Settlers who restored abandoned village of Fraguas face prison if they can’t pay €110,000 to demolish it
The stone and slate church of Santo Domingo de Guzmán held out for almost 1,000 years before surrendering to the bullet holes that dot its walls, the brambles that twist from its masonry and the rains that hammer its last rotting roof beam.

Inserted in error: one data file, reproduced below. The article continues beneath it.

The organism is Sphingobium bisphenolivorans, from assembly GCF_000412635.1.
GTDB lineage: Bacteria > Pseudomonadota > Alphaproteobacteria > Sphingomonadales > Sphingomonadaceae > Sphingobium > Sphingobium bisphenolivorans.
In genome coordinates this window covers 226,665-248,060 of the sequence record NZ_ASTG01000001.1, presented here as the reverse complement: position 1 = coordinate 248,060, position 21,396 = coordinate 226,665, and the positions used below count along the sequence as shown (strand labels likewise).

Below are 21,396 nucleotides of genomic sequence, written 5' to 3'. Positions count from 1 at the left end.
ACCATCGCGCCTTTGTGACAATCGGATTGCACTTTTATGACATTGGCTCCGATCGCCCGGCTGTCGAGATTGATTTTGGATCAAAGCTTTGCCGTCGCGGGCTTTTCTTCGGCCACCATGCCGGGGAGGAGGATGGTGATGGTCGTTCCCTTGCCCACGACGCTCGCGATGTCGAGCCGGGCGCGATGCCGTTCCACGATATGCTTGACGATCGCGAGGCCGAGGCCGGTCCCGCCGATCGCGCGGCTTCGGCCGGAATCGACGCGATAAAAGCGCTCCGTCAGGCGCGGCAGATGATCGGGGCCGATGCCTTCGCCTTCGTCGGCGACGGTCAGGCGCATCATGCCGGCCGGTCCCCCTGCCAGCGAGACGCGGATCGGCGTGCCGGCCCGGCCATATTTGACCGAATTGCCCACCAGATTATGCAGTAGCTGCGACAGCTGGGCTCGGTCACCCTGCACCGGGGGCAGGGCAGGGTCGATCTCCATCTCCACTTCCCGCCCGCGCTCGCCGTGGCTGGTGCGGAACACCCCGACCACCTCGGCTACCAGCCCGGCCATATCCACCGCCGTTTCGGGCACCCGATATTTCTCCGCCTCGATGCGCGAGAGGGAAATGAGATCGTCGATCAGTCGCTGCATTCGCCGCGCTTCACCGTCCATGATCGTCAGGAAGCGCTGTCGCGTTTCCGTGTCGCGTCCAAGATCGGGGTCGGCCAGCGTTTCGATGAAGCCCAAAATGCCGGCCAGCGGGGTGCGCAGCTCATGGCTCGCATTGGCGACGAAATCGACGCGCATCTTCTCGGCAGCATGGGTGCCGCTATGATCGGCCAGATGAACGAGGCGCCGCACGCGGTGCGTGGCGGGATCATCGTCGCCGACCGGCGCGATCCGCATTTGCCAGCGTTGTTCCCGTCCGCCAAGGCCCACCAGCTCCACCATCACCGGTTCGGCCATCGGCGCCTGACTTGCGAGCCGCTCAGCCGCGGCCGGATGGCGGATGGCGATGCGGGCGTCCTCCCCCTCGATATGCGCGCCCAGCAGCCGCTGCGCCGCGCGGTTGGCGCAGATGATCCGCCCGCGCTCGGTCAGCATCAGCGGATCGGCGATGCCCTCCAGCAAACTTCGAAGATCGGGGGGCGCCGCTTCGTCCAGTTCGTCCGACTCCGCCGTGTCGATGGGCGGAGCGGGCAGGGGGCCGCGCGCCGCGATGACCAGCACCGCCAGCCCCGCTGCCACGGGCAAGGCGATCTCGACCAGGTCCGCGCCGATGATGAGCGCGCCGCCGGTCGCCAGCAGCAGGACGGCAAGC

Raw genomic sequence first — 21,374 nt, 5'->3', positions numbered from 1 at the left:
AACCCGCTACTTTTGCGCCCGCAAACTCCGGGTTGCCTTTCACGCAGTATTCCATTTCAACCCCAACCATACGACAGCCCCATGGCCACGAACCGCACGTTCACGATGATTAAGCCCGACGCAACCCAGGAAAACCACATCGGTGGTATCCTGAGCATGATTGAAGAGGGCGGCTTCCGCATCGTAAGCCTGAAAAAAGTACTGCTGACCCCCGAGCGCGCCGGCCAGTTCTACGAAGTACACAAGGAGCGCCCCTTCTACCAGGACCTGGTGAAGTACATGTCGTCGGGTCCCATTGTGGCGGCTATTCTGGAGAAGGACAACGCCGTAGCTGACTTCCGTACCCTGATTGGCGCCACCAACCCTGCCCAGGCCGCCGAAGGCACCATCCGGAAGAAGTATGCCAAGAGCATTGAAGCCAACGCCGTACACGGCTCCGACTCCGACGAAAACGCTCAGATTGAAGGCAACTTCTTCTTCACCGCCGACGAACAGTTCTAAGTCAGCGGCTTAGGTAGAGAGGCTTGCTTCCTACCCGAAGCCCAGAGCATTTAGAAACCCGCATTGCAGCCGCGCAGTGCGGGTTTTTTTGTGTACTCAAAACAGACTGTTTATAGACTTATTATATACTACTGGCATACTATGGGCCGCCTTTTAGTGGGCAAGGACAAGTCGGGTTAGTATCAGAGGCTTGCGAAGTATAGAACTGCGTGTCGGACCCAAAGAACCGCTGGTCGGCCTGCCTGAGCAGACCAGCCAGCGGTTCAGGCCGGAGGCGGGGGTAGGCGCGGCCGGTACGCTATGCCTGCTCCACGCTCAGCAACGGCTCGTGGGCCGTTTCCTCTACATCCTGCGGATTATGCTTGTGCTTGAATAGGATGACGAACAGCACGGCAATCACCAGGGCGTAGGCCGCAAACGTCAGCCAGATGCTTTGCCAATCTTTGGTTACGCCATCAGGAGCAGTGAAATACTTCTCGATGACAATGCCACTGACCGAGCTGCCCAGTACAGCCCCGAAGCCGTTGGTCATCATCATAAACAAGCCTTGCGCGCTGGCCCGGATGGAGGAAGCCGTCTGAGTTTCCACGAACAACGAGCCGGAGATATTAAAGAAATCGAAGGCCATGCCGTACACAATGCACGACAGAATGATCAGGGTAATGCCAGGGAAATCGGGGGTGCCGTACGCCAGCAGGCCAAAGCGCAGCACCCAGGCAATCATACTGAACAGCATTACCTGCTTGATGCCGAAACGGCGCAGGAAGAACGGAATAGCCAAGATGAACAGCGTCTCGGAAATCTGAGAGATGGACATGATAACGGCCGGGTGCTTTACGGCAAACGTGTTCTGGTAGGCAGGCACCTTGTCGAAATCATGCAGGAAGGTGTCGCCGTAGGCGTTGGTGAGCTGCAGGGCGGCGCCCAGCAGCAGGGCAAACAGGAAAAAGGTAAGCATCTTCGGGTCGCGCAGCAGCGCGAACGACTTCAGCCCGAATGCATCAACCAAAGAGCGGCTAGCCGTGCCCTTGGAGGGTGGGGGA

So, too, did the ill-fated pueblo it once served.
But now Fraguas, which clings to a hillside in the Sierra Norte natural park 90 minutes north-east of Madrid, is poised to achieve the rare and unwelcome distinction of becoming the Spanish village that was destroyed three times.
Its first death came in the late 1960s, when it was expropriated by the Franco regime to make way for a huge reforestation programme; its second when it was used as an army training ground, leaving houses blown up and bullets lodged deep in the church walls.